TikTok star Niana Guerrero films a TikTok (courtesy Guerrero)

A Day in the Life of a TikTok Star

Niana Guerrero is only 14, but she already boasts 12.6 million TikTok followers—the kind of internet fanbase most people twice her age can only dream of. Of course, keeping up with her millions (and millions, and millions) of fans isn't easy. We spent a day with Niana to see what it really takes to be a TikTok star. —As told to Cadence Neenan


I usually wake up at about 6 am. That's one way my routine has changed because of the coronavirus—quarantine has made me learn to start my day earlier! Plus, waking up early means I have lots of good sunlight for filming my TikToks…

Right when I wake up, I check my phone to catch up on things for a minute: text messages from my friends, comments on my TikToks. Then I go downstairs, eat breakfast, and step outside to see the beautiful sun.

Before I start shooting TikToks, I usually spend a while browsing my "For You" page to see what trends there are. Whenever I see something I like, I save it. I can't really explain why I like some trends better—I'm just looking for a fun, vibe-y type of thing. I actually work a little backwards: Once I find a trend I like, I learn it right away, but I don't shoot the video till the next day. I like that better, because I can shoot a bunch of TikToks all at once, and I already know all the dances. It takes a few hours, but I usually learn five or six TikTok dances a day. I don't think I have a favorite TikTok dance I've ever done, but the hardest I've learned is definitely "Renegade." It's tough because it's fast, but it's really lit.


Once I've spent some time learning TikToks, I'll work on recording videos. How much time I spend recording really depends on how difficult the dance is, and how long it is. If they're easier, or shorter, it might only take me a few minutes. But even then, I do a bunch of takes. You look at my TikTok page, and you see tons of videos, right? Well, each video requires about a dozen takes, because I'm not always satisfied with how they turn out, especially the first time around.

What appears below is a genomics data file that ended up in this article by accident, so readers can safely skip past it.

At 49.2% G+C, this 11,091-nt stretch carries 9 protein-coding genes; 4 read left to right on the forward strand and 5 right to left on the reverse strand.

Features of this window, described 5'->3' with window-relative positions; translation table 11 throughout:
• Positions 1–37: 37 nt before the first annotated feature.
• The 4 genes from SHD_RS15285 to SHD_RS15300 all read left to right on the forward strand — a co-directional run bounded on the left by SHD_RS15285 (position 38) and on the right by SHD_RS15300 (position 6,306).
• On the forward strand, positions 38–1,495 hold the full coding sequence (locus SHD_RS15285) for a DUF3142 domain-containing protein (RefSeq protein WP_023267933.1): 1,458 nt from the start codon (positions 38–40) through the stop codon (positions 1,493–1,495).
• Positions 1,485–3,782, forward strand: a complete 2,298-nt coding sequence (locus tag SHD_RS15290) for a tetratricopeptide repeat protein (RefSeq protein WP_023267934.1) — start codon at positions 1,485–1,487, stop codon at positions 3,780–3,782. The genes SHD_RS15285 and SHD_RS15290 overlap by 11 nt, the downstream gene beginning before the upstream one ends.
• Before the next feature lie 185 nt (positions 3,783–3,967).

The best advice I can give for filming TikToks is to just be yourself. You don't have to copy other people or copy the styles that other people do. If you want to put your own twist on the choreo, you can do that. Like, I brought my siblings into my TikToks. At first, it was just for fun, but then the people in the comments said they wanted to see my siblings more! Now, I love filming TikToks with them—we have so much fun learning the dances together.

I try to get off TikTok mid-afternoon. Then I'll go to my basement—we have a mini dance studio down there—and I'll dance more. I like to freestyle to R&B or hip-hop music, just vibing with the music, feeling the groove. I also take online classes through STEEZY. I guess that's the new normal since we can't take regular classes right now. If I'm not dancing, I'll play games like Fortnite. Or nap.


I like to get social media stuff done earlier in the day so I have free time later in the day. Another way that quarantine has changed my routine is that I spend more time with my family, which is really nice. We'll go outside during the sunset, to just enjoy it, and relax together.

After that, I'll try to get to bed. Usually, I try to get to sleep by about 10 pm at the earliest, but I definitely find myself scrolling too long on TikTok, of course. The app is addicting!

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Photo by Brooke Fera

Enter the World of the Knicks City Dancers with 2 of Their Newest Rookies

Auditions rarely fail to deliver on suspense. But this? This was the nail-biter to end all nail-biters. Hayoung Roh and Chelsea McCloskey, both professional dancers based in NYC, had made it through what felt like endless rounds of cuts, both on Zoom and in person. Out of the nearly 500 dancers (from 30 states and nine countries) who'd answered the Knicks City Dancers' open call for video submissions, just 20 remained—McCloskey and Roh among them. "We were separated into six holding rooms, where we kept trying to figure out the math," Roh recalls. "How many girls are there in total? Who was called back?"

Finally, the women returned to the audition room to dance one last time—or so they were told. Instead, KCD head coach Alyssa Quezada dropped her bombshell: All 20 women had made the final cut. They would be 2021–22 Knicks City Dancers: the latest and greatest edition of one of the most prestigious NBA dance teams. "It was the biggest celebration and the coolest moment of my dance career so far," says McCloskey now. And that was just the oh-so-perfectly-dramatic beginning.

Chelsea McCloskey stands on her left leg while kicking her right leg up with her arms crossed, a smile on her face. She is auditioning for KCD. Chelsea McCloskey Photo by Tess Mayer

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